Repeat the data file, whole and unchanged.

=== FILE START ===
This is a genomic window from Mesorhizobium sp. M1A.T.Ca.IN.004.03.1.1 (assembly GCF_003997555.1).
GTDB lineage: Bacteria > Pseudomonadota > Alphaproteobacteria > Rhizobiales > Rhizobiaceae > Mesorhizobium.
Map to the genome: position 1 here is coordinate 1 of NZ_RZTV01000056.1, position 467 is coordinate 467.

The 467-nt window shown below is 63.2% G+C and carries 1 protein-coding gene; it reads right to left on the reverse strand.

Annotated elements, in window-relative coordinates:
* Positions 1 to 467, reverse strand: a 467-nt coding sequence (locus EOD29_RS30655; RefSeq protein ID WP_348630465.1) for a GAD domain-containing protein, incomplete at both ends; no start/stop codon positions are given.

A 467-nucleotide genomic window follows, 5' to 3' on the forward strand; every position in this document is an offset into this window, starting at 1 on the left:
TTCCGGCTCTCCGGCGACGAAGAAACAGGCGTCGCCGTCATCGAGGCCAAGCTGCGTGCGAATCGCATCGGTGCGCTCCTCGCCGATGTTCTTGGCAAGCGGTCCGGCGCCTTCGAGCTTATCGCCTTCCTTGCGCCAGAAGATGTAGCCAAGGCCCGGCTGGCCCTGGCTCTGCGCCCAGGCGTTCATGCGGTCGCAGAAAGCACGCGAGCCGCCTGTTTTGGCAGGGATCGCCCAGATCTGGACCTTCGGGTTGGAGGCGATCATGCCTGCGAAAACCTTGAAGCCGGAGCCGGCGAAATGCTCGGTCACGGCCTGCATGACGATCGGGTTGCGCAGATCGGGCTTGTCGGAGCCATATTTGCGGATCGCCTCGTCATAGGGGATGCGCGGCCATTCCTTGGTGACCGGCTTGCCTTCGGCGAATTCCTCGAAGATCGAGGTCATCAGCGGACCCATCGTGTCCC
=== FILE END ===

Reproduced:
This is a genomic window from Mesorhizobium sp. M1A.T.Ca.IN.004.03.1.1 (assembly GCF_003997555.1).
GTDB lineage: Bacteria > Pseudomonadota > Alphaproteobacteria > Rhizobiales > Rhizobiaceae > Mesorhizobium.
Map to the genome: position 1 here is coordinate 1 of NZ_RZTV01000056.1, position 467 is coordinate 467.

The 467-nt window shown below is 63.2% G+C and carries 1 protein-coding gene; it reads right to left on the reverse strand.

Annotated elements, in window-relative coordinates:
* Positions 1 to 467, reverse strand: a 467-nt coding sequence (locus EOD29_RS30655; RefSeq protein ID WP_348630465.1) for a GAD domain-containing protein, incomplete at both ends; no start/stop codon positions are given.

A 467-nucleotide genomic window follows, 5' to 3' on the forward strand; every position in this document is an offset into this window, starting at 1 on the left:
TTCCGGCTCTCCGGCGACGAAGAAACAGGCGTCGCCGTCATCGAGGCCAAGCTGCGTGCGAATCGCATCGGTGCGCTCCTCGCCGATGTTCTTGGCAAGCGGTCCGGCGCCTTCGAGCTTATCGCCTTCCTTGCGCCAGAAGATGTAGCCAAGGCCCGGCTGGCCCTGGCTCTGCGCCCAGGCGTTCATGCGGTCGCAGAAAGCACGCGAGCCGCCTGTTTTGGCAGGGATCGCCCAGATCTGGACCTTCGGGTTGGAGGCGATCATGCCTGCGAAAACCTTGAAGCCGGAGCCGGCGAAATGCTCGGTCACGGCCTGCATGACGATCGGGTTGCGCAGATCGGGCTTGTCGGAGCCATATTTGCGGATCGCCTCGTCATAGGGGATGCGCGGCCATTCCTTGGTGACCGGCTTGCCTTCGGCGAATTCCTCGAAGATCGAGGTCATCAGCGGACCCATCGTGTCCC